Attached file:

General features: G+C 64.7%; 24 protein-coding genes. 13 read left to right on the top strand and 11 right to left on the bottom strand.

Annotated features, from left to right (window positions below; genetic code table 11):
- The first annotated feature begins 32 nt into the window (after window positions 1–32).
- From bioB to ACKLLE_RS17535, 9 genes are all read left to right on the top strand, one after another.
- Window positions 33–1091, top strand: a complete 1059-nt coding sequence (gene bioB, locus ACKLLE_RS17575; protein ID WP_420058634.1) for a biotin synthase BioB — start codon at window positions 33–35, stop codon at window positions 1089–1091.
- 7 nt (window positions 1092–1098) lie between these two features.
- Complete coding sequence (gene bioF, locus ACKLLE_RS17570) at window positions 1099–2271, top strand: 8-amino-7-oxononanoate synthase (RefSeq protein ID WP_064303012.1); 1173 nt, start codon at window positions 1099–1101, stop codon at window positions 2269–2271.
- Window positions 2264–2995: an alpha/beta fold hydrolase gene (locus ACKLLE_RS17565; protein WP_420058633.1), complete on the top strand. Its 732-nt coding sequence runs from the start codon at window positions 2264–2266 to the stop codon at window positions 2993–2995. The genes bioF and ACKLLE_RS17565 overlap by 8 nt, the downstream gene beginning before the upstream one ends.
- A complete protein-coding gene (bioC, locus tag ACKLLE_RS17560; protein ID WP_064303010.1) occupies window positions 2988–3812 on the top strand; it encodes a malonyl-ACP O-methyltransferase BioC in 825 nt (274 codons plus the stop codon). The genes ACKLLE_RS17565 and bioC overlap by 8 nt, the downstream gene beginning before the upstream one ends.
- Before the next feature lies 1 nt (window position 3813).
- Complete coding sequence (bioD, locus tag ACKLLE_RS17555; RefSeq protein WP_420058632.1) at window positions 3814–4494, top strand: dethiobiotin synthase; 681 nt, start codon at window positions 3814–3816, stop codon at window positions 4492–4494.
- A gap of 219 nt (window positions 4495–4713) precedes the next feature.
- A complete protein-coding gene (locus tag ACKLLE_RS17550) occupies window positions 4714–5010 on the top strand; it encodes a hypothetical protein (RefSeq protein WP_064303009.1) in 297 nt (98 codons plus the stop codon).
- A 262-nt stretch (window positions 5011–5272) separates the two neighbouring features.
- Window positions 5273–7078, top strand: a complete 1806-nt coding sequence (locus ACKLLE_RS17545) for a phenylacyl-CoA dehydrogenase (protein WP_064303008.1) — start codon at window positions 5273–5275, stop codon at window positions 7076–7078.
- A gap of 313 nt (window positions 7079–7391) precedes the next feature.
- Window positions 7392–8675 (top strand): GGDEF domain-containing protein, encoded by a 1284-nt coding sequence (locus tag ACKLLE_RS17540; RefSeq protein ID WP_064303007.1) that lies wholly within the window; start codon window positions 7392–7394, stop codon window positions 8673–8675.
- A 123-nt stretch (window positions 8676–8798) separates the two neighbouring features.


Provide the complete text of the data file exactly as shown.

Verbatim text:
General features: G+C 64.7%; 24 protein-coding genes. 13 read left to right on the top strand and 11 right to left on the bottom strand.

Annotated features, from left to right (window positions below; genetic code table 11):
- The first annotated feature begins 32 nt into the window (after window positions 1–32).
- From bioB to ACKLLE_RS17535, 9 genes are all read left to right on the top strand, one after another.
- Window positions 33–1091, top strand: a complete 1059-nt coding sequence (gene bioB, locus ACKLLE_RS17575; protein ID WP_420058634.1) for a biotin synthase BioB — start codon at window positions 33–35, stop codon at window positions 1089–1091.
- 7 nt (window positions 1092–1098) lie between these two features.
- Complete coding sequence (gene bioF, locus ACKLLE_RS17570) at window positions 1099–2271, top strand: 8-amino-7-oxononanoate synthase (RefSeq protein ID WP_064303012.1); 1173 nt, start codon at window positions 1099–1101, stop codon at window positions 2269–2271.
- Window positions 2264–2995: an alpha/beta fold hydrolase gene (locus ACKLLE_RS17565; protein WP_420058633.1), complete on the top strand. Its 732-nt coding sequence runs from the start codon at window positions 2264–2266 to the stop codon at window positions 2993–2995. The genes bioF and ACKLLE_RS17565 overlap by 8 nt, the downstream gene beginning before the upstream one ends.
- A complete protein-coding gene (bioC, locus tag ACKLLE_RS17560; protein ID WP_064303010.1) occupies window positions 2988–3812 on the top strand; it encodes a malonyl-ACP O-methyltransferase BioC in 825 nt (274 codons plus the stop codon). The genes ACKLLE_RS17565 and bioC overlap by 8 nt, the downstream gene beginning before the upstream one ends.
- Before the next feature lies 1 nt (window position 3813).
- Complete coding sequence (bioD, locus tag ACKLLE_RS17555; RefSeq protein WP_420058632.1) at window positions 3814–4494, top strand: dethiobiotin synthase; 681 nt, start codon at window positions 3814–3816, stop codon at window positions 4492–4494.
- A gap of 219 nt (window positions 4495–4713) precedes the next feature.
- A complete protein-coding gene (locus tag ACKLLE_RS17550) occupies window positions 4714–5010 on the top strand; it encodes a hypothetical protein (RefSeq protein WP_064303009.1) in 297 nt (98 codons plus the stop codon).
- A 262-nt stretch (window positions 5011–5272) separates the two neighbouring features.
- Window positions 5273–7078, top strand: a complete 1806-nt coding sequence (locus ACKLLE_RS17545) for a phenylacyl-CoA dehydrogenase (protein WP_064303008.1) — start codon at window positions 5273–5275, stop codon at window positions 7076–7078.
- A gap of 313 nt (window positions 7079–7391) precedes the next feature.
- Window positions 7392–8675 (top strand): GGDEF domain-containing protein, encoded by a 1284-nt coding sequence (locus tag ACKLLE_RS17540; RefSeq protein ID WP_064303007.1) that lies wholly within the window; start codon window positions 7392–7394, stop codon window positions 8673–8675.
- A 123-nt stretch (window positions 8676–8798) separates the two neighbouring features.